Deploy a Ktor Server Using Podman Containers

This article describes how to deploy a Ktor application on a cloud server using Podman containers. You can use this repository as a guide and code example.

First, build a simple Ktor server application which targets the JVM. Here is an example:

// Application.kt

import io.ktor.application.*
import io.ktor.response.*
import io.ktor.routing.*

fun main(args: Array<String>): Unit = io.ktor.server.netty.EngineMain.main(args)

fun Application.module(testing: Boolean = false) {
    routing {
        get("/") {
            call.respondText("Hello from Ktor through Podman!")

Install Podman

Note that Podman is only available for Linux.

# debian/ubuntu
apt install podman

Create the Podman image

The basic idea behind Podman and Docker is the following: we write scripts that define how to build “images”. These images are then ready-to-go templates to create “containers”. Note that you can spawn hundreds of containers all built using the same image, but in our case we only need one container to deploy the app.

The workflow is something like this:

  1. Provide instructions to Podman as to what our image should be;
  2. Create a container from that image;
  3. Start that container, hence spawning the process it holds (the Ktor service).

The typical way to build an image involves putting all necessary files in one directory (in our example the application tarball and the Containerfile that describes how to build the image).

AdoptOpenJDK maintains a whole range of images with their JDKs on Docker Hub. My choice here is the simple Java Runtime Environment 16.0.9 on Debian 10.

The file below is called a Containerfile, and is the equivalent of the Dockerfile in Docker. It states how to build an image using a set of commands. The one we use here has 4 basic parts:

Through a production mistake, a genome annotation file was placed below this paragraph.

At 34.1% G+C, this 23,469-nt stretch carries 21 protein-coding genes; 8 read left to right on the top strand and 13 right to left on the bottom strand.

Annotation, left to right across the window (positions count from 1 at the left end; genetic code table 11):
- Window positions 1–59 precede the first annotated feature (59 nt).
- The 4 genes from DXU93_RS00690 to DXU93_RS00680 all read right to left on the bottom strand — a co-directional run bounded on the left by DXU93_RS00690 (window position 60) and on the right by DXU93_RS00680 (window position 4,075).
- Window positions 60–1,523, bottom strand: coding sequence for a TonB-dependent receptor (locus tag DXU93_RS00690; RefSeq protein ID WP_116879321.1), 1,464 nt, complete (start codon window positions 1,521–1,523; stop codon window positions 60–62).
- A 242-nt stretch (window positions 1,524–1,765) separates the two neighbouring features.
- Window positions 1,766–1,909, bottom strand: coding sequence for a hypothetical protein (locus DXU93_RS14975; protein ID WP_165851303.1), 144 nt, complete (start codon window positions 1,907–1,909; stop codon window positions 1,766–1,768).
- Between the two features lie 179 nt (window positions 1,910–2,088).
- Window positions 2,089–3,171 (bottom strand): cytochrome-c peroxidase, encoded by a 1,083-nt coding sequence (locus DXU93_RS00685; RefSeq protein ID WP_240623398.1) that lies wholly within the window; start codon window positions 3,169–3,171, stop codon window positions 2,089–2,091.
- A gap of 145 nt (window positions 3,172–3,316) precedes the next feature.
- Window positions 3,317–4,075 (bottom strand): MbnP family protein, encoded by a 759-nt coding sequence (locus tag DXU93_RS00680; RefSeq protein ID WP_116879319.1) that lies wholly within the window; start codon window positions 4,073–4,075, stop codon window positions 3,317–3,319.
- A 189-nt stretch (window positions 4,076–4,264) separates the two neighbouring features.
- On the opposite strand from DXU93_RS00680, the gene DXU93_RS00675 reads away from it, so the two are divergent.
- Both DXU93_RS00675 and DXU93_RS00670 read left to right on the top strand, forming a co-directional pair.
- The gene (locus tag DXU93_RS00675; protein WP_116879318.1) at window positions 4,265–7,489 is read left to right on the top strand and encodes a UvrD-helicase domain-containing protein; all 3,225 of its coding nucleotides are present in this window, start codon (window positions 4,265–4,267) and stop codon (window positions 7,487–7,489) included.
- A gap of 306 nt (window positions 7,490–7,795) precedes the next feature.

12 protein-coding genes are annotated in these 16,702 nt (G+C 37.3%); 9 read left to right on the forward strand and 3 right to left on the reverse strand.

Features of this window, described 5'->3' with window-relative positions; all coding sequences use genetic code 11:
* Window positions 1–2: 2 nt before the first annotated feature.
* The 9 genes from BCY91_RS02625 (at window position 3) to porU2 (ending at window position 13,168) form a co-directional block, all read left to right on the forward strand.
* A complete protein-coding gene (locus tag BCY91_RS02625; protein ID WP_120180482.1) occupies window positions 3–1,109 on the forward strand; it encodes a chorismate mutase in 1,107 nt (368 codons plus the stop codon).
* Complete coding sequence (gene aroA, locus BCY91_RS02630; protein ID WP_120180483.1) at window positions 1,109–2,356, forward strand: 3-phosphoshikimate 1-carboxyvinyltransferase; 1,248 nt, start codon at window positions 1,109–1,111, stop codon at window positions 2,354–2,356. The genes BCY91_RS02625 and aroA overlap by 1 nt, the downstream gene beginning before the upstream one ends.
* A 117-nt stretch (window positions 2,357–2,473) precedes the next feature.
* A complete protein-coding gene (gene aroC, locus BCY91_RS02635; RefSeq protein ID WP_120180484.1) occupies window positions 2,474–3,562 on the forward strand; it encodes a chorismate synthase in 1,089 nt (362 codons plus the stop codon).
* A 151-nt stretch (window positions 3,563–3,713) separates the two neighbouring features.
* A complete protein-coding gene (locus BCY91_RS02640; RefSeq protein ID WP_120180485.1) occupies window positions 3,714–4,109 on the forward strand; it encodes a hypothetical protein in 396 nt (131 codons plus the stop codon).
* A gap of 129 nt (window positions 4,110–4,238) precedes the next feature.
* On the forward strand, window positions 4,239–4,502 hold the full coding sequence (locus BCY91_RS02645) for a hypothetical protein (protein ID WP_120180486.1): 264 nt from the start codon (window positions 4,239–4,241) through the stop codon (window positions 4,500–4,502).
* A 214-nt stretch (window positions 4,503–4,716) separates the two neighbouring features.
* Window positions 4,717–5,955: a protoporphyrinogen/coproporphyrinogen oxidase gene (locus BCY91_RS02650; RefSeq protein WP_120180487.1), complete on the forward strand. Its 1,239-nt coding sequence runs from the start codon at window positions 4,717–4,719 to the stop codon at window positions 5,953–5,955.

1. Start from an image that already contains the main pieces we need in our containers: Debian 10 and a Java 16 runtime;
  2. Create a user and activate it so we don’t need to launch the process as root;
  3. Copy the tarball into the image and extract it into the user’s home directory;
  4. Declare starting the app as the command to apply when launching the container.

RUN useradd --create-home --no-log-init --shell /bin/bash basicktor
USER basicktor

COPY app-0.0.1.tar /tmp/
RUN tar --extract --verbose --file /tmp/app-0.0.1.tar --directory /home/basicktor/

CMD ["/home/basicktor/app-0.0.1/bin/app"]

Launch our container

From the root of the directory where the Containerfile lives, you will be able to (a) build the image, (b) create the container, and (c) start the container (and therefore its enclosing Ktor service).

Note that by default a Ktor server listens on port 8080, but you can redirect any port on your host machine to that port in the container using the --publish argument when creating the container.

podman build --tag basicktor:v0.0.1 --file ./Containerfile
podman create --name BasicKtorServer --publish localhost/basicktor:v0.0.1
podman start BasicKtorServer
# podman stop BasicKtorServer

That’s it! Now go to to see the server responding.